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Chinese Religious Beliefs

Chinese religious beliefs are wide-ranging and eclectic, deriving from several eastern religious traditions (e.g. Chinese folk religion, Confucianism, Taoism and Buddhism). Although there are overlapping beliefs with other world religions, especially from the East, like particular ideas about the afterlife or a spiritual realm, other concepts are unique to the syncretistic expressions of Chinese religion.

The worldview found in Chinese religion is generally dualistic, emphasizing the two opposed and complimentary principles of the universe: yin and yang (see article below). But the yin and yang are the double manifestation of the single, eternal cosmic principal: the Tao (see article below). Also important is the concept of heaven (T'ien), which is sometimes described in terms of an impersonal power or fate, other times as a personal deity, and can also be equated with the Tao (see article below).

For more information on Chinese religious beliefs, follow a link below. ### The Afterlife in Chinese Religion

The Chinese conception of the afterlife is based on a combination of Chinese folk religions, Taoism and Mahayana Buddhism. ### Chinese Belief of Body and Soul

In Chinese thinking, everything that exists flows out of the Tao, and human beings are simply a tiny component of the Tao. ### Ch'i in Chinese religion

Ch'i (also spelled Chi or Qi) is a fundamental concept in Chinese philosophy and culture.

Buddhist Deities

Chinese Buddhism has many beliefs in common with other forms of Mahayana Buddhism, including many of the same bodhisattvas and other religious figures. ### Folk Deities

One common type of Chinese deity is the "place god" or T'u-ti (Pinyin: Tudi).

Chinese belief in Ghosts and Spirits

In Chinese thought, the world is populated by a vast number of spirits, both good and evil.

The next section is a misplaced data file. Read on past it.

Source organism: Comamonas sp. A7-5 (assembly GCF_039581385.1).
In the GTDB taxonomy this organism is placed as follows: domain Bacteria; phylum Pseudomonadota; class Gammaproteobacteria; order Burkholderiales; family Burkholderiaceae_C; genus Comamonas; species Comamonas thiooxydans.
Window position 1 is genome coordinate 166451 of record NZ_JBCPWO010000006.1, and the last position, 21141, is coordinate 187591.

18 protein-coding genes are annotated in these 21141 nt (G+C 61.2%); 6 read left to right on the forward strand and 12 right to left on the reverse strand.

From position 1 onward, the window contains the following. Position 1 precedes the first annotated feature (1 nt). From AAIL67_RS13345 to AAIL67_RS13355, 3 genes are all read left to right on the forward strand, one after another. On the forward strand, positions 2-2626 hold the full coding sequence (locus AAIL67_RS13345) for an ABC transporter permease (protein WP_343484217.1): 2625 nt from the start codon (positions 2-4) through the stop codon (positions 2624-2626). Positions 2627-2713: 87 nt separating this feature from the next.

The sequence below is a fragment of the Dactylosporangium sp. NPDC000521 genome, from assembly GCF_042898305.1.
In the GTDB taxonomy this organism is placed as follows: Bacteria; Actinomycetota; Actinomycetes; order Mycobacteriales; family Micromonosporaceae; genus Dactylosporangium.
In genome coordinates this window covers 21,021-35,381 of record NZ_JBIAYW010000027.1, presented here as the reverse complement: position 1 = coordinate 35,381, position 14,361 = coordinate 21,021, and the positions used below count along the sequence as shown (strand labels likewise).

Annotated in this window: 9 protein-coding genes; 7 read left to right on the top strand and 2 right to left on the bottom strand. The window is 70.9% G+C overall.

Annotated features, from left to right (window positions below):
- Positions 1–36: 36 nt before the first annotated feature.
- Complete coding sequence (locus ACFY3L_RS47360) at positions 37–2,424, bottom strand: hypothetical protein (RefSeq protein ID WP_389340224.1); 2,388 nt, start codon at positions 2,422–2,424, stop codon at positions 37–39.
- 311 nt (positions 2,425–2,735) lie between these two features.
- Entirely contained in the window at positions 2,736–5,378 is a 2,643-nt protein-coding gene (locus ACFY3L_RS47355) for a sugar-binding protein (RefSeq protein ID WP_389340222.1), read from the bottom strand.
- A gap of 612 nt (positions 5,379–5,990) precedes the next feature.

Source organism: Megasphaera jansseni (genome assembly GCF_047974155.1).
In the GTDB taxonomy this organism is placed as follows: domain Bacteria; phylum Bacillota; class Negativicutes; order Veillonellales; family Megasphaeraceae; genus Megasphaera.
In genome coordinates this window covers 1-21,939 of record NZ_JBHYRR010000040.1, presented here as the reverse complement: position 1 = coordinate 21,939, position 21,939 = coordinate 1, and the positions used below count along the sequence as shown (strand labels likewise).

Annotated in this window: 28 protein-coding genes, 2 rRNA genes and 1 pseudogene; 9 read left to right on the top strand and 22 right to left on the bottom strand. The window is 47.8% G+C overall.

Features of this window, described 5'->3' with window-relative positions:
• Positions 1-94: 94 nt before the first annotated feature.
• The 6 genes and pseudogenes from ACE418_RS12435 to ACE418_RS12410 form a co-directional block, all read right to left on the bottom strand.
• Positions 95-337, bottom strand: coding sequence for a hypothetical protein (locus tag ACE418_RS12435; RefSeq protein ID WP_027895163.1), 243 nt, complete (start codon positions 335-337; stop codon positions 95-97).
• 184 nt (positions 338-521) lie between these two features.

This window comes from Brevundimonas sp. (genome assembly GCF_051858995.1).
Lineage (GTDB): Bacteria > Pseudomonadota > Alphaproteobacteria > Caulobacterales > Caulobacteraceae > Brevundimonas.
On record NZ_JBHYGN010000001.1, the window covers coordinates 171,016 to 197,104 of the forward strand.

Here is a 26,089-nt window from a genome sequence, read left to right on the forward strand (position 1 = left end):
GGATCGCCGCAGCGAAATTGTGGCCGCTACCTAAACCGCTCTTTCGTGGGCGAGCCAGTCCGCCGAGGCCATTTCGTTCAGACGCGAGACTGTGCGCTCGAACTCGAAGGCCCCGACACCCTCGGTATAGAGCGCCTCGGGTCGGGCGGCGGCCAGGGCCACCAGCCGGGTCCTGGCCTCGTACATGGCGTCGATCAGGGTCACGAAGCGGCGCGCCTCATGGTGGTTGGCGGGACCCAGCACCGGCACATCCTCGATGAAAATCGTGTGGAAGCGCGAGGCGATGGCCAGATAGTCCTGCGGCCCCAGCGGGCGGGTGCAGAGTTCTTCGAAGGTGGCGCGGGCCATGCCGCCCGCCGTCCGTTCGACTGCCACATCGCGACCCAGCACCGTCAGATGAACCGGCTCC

Heaven in Chinese religious belief

The idea of Heaven (T'ien) plays a prominent role in indigenous Chinese religion.

Tao in Chinese religion

The Tao is the central principle of Taoism and is highly influential throughout Chinese thought.

Yin and Yang

In Chinese and other Eastern thought, yin and yang are the two opposing and complementary forces that make up all phenomena of life.

  • Afterlife

    The Chinese conception of the afterlife is based on a combination of Chinese folk religions, Taoism and Mahayana Buddhism. At the moment of death, it is believed that one's spirit is taken by messengers to the god of walls and moats, Ch'eng Huang, who conducts a kind of preliminary hearing... full article →
  • Chinese traditional beliefs about the soul

    The ancient Chinese believed in a dual soul. The lower, sensitive soul disappears with death, but the rational soul (hun) survives death and is the object of ancestor worship... full article →
  • Ghosts

    In Chinese thought, the world is populated by a vast number of spirits, both good and evil. Such spirits include nature demons (kuei-shen), evil spirits or devils (oni), and ghosts (kui)... full article →
  • Human Nature

    In Chinese thinking, everything that exists flows out of the Tao, and human beings are simply a tiny component of the Tao. The ancient Chinese believed in a dual soul... full article →
  • T'ien

    The idea of Heaven (T'ien) plays a prominent role in indigenous Chinese religion. The term can refer to a god, an impersonal power, or both. The concept is not well-defined, and religious scholars have had a difficult time deciding whether T'ien was believed to be a force like fate or a personal deity... full article →
  • Yin and Yang

    In Chinese and other Eastern thought, yin and yang are the two opposing and complementary forces that make up all phenomena of life. Both proceed from the Supreme Ultimate and together they represent the process of the universe and all that is in it... full article →

Article Info

Title Chinese Religious Beliefs
URL www.religionfacts.com/chinese-religion/beliefs
Short URLrlft.co/726
Published
UpdatedNovember 18, 2016
MLA Citation“Chinese Religious Beliefs.” ReligionFacts.com. 18 Nov. 2016. Web. Accessed 5 Dec. 2016. <www.religionfacts.com/chinese-religion/beliefs>

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